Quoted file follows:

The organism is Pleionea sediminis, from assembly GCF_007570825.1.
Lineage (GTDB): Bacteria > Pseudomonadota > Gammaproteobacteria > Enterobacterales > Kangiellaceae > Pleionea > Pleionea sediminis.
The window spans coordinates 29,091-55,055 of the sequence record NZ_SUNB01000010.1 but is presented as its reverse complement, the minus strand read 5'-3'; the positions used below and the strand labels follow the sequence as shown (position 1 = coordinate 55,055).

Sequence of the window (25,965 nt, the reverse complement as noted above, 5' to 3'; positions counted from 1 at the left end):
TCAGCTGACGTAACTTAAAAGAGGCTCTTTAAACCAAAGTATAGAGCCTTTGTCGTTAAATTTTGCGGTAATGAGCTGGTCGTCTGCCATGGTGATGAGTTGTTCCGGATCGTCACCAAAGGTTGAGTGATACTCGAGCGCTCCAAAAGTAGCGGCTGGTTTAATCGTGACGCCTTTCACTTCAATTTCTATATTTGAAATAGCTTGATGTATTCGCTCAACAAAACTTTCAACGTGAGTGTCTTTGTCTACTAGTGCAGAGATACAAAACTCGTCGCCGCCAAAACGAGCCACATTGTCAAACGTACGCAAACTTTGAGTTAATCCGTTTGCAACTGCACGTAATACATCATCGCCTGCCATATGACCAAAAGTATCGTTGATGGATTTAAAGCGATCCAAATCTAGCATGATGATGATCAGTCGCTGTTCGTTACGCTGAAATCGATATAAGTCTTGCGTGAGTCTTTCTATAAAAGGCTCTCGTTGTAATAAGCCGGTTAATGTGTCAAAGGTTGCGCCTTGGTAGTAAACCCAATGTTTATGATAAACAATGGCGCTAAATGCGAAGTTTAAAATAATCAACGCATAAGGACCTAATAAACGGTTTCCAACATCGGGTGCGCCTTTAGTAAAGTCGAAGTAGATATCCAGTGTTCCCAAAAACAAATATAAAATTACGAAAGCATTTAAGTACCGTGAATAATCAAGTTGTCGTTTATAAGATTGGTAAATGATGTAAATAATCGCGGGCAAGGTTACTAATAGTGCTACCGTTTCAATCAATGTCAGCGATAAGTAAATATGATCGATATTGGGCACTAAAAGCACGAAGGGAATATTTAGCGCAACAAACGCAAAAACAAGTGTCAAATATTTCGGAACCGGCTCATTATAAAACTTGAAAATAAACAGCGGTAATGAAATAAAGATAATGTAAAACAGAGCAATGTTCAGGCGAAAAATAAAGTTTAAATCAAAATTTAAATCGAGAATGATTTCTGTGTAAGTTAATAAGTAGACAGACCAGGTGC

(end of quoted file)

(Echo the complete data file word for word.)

The organism is Pleionea sediminis, from assembly GCF_007570825.1.
Lineage (GTDB): Bacteria > Pseudomonadota > Gammaproteobacteria > Enterobacterales > Kangiellaceae > Pleionea > Pleionea sediminis.
The window spans coordinates 29,091-55,055 of the sequence record NZ_SUNB01000010.1 but is presented as its reverse complement, the minus strand read 5'-3'; the positions used below and the strand labels follow the sequence as shown (position 1 = coordinate 55,055).

Sequence of the window (25,965 nt, the reverse complement as noted above, 5' to 3'; positions counted from 1 at the left end):
TCAGCTGACGTAACTTAAAAGAGGCTCTTTAAACCAAAGTATAGAGCCTTTGTCGTTAAATTTTGCGGTAATGAGCTGGTCGTCTGCCATGGTGATGAGTTGTTCCGGATCGTCACCAAAGGTTGAGTGATACTCGAGCGCTCCAAAAGTAGCGGCTGGTTTAATCGTGACGCCTTTCACTTCAATTTCTATATTTGAAATAGCTTGATGTATTCGCTCAACAAAACTTTCAACGTGAGTGTCTTTGTCTACTAGTGCAGAGATACAAAACTCGTCGCCGCCAAAACGAGCCACATTGTCAAACGTACGCAAACTTTGAGTTAATCCGTTTGCAACTGCACGTAATACATCATCGCCTGCCATATGACCAAAAGTATCGTTGATGGATTTAAAGCGATCCAAATCTAGCATGATGATGATCAGTCGCTGTTCGTTACGCTGAAATCGATATAAGTCTTGCGTGAGTCTTTCTATAAAAGGCTCTCGTTGTAATAAGCCGGTTAATGTGTCAAAGGTTGCGCCTTGGTAGTAAACCCAATGTTTATGATAAACAATGGCGCTAAATGCGAAGTTTAAAATAATCAACGCATAAGGACCTAATAAACGGTTTCCAACATCGGGTGCGCCTTTAGTAAAGTCGAAGTAGATATCCAGTGTTCCCAAAAACAAATATAAAATTACGAAAGCATTTAAGTACCGTGAATAATCAAGTTGTCGTTTATAAGATTGGTAAATGATGTAAATAATCGCGGGCAAGGTTACTAATAGTGCTACCGTTTCAATCAATGTCAGCGATAAGTAAATATGATCGATATTGGGCACTAAAAGCACGAAGGGAATATTTAGCGCAACAAACGCAAAAACAAGTGTCAAATATTTCGGAACCGGCTCATTATAAAACTTGAAAATAAACAGCGGTAATGAAATAAAGATAATGTAAAACAGAGCAATGTTCAGGCGAAAAATAAAGTTTAAATCAAAATTTAAATCGAGAATGATTTCTGTGTAAGTTAATAAGTAGACAGACCAGGTGC